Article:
Home Transmission & Drivetrain Transmission Solenoid Fuse – When Can You Find This Fuse?

Transmission Solenoid Fuse – When Can You Find This Fuse?

by Kelvin Yates

Have you started noticing weird symptoms with your transmission, such as your car going into limp mode, and having some difficulty shifting? Well, if that is the case, then you are at the right place because there will be a lot to cover on this topic where we are going to learn everything you need to know about this transmission solenoid fuse.

Transmission problems are a frequent issue with many car owners. Especially on cars equipped with an automatic transmission. Why is this the case? Well, mainly because there are a ton of moving parts that allow the transmission to shift automatically.

So, more parts inside mean more possible problems and more situations where something could go wrong. Such as in our case with the transmission solenoid fuse. Inside each automatic transmission, there are shift solenoids that make the transmission shift properly. And once this component is not properly working, there are a ton of issues that could rise up. But you shouldn’t worry because we are going to help you out.

First, we are going to start with the basics. We will learn how an automatic transmission work and we will cover the solenoid, we will cover its location, and also then we will cover the solenoid fuse and its location.

After that, we will dive into the bad shift solenoid symptoms and cover some of the situations that you could come across when the shift solenoid does not operate as intended by the factory. So, if you want to learn more about this problem, feel free to follow along till the end.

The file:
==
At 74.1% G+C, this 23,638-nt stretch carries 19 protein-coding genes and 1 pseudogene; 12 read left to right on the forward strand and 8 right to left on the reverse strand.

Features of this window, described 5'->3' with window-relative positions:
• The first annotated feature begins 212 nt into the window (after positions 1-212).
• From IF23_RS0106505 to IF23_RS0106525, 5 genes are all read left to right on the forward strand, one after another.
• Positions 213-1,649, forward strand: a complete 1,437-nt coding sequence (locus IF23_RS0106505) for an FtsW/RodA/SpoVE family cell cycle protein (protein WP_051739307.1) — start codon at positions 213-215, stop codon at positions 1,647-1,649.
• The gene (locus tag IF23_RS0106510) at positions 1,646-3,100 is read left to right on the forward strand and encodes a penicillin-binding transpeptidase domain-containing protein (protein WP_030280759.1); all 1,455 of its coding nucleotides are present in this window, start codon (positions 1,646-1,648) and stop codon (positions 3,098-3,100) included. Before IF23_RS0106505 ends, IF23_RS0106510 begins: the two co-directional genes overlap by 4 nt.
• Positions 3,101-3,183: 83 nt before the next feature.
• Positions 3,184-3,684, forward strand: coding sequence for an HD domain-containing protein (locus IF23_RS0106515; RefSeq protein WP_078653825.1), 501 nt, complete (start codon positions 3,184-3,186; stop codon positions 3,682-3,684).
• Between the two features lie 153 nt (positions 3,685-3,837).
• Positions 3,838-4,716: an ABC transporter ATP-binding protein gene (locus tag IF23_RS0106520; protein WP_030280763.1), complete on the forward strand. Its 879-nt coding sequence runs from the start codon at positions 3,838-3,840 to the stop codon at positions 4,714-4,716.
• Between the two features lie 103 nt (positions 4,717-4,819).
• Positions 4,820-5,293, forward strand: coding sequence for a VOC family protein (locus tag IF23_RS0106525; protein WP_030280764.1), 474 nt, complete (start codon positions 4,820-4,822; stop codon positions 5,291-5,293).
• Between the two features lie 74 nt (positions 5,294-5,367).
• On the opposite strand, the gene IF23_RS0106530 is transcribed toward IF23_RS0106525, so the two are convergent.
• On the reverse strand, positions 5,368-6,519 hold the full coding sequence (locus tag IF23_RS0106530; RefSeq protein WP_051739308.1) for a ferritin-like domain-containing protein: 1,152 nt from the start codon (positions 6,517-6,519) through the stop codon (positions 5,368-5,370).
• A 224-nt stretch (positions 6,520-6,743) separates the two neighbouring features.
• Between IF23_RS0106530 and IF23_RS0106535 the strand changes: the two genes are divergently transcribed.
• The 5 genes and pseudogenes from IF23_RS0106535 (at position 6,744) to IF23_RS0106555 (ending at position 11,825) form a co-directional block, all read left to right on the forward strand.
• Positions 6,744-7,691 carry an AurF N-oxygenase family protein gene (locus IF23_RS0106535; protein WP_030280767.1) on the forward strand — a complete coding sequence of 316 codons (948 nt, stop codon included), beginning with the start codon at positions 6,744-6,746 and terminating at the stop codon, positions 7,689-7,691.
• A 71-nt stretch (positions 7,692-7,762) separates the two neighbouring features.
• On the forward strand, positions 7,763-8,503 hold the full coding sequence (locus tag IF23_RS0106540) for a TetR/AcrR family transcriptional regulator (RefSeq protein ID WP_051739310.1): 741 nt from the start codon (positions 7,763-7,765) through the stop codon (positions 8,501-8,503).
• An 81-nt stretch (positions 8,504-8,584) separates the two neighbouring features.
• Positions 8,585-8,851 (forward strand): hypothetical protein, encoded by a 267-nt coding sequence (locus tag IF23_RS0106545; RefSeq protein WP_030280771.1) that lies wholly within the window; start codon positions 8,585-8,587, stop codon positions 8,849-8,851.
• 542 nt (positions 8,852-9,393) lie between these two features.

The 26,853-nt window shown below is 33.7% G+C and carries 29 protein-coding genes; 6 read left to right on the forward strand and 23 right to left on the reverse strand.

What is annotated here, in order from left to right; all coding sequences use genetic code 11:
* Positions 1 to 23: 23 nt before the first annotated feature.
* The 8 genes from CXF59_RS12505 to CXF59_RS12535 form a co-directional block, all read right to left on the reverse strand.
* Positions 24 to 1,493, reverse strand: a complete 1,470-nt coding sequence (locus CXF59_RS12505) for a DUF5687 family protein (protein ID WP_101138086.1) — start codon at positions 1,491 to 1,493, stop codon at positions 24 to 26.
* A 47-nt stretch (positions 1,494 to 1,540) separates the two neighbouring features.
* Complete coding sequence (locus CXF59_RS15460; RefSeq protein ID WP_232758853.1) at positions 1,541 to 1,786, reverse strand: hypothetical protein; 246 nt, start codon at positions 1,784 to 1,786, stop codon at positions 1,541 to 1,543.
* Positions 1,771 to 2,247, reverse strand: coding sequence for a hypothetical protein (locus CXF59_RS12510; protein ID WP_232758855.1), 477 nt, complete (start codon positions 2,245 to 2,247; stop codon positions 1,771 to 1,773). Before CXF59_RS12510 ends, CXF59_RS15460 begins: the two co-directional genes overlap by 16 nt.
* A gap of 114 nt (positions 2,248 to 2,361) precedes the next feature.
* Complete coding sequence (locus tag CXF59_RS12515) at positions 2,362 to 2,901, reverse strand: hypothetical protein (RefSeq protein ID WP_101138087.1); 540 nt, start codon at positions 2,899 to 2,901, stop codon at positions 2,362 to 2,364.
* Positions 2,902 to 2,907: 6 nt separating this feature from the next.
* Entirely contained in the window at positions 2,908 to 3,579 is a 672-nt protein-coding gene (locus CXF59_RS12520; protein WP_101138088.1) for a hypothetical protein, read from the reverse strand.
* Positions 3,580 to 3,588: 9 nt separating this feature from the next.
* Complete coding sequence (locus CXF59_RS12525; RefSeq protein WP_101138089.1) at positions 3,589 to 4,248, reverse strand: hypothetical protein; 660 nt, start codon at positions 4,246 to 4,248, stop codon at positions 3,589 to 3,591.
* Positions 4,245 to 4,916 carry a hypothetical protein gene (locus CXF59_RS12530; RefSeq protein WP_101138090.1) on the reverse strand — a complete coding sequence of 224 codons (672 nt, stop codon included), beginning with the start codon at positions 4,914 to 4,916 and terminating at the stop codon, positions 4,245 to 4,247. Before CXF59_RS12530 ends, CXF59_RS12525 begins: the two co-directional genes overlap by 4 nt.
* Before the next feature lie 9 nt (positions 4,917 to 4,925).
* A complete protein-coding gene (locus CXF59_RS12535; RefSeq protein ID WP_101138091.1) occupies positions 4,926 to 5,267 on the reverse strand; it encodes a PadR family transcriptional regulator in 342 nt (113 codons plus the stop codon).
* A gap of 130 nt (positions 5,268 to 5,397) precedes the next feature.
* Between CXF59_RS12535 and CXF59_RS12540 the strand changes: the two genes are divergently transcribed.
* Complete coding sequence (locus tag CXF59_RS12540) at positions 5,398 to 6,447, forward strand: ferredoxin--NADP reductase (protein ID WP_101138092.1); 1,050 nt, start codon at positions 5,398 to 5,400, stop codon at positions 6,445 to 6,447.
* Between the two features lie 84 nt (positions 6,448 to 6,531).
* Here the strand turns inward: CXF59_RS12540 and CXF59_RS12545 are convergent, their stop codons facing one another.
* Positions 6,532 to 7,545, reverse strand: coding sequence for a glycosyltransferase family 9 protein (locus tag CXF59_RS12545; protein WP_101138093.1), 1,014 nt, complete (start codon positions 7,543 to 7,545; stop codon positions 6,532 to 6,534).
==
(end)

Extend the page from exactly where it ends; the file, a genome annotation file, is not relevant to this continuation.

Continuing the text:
Automatic Transmission

Now before we dive into the transmission solenoid fuse, let’s begin with the basics and understand what is an automatic transmission. Why is this necessary? Well, there are a ton of people reading this article who might be familiar with this problem and want to learn more about the basics.

If you have the grasp of the knowledge needed, you can jump to one of the following chapters. If not, keep up with us while we cover this stuff.

Nevertheless, what is an automatic transmission? Well, in simple terms, an automatic transmission is a giant torque conversion box located inside of your vehicle.

Transmission Solenoid Fuse

There are two main types of transmissions as you probably know. One of them is the manual. Where you go through the gears manually while engaging and disengaging the clutch with your clutch pedal. A rather complex transmission for beginner drivers.

This is why a lot of people in the US prefer to drive an automatic. Mainly because of the ease of use. And as you probably assume, in automatic transmissions, the transmission is doing all the hard work by itself.

You just hop inside of the car and start the engine, put it in drive, and you are good to go. It is that easy. But all this ease of use increases its complexity underneath. And here we come to the transmission solenoid fuse. But more in detail about this fuse we are going to cover later on.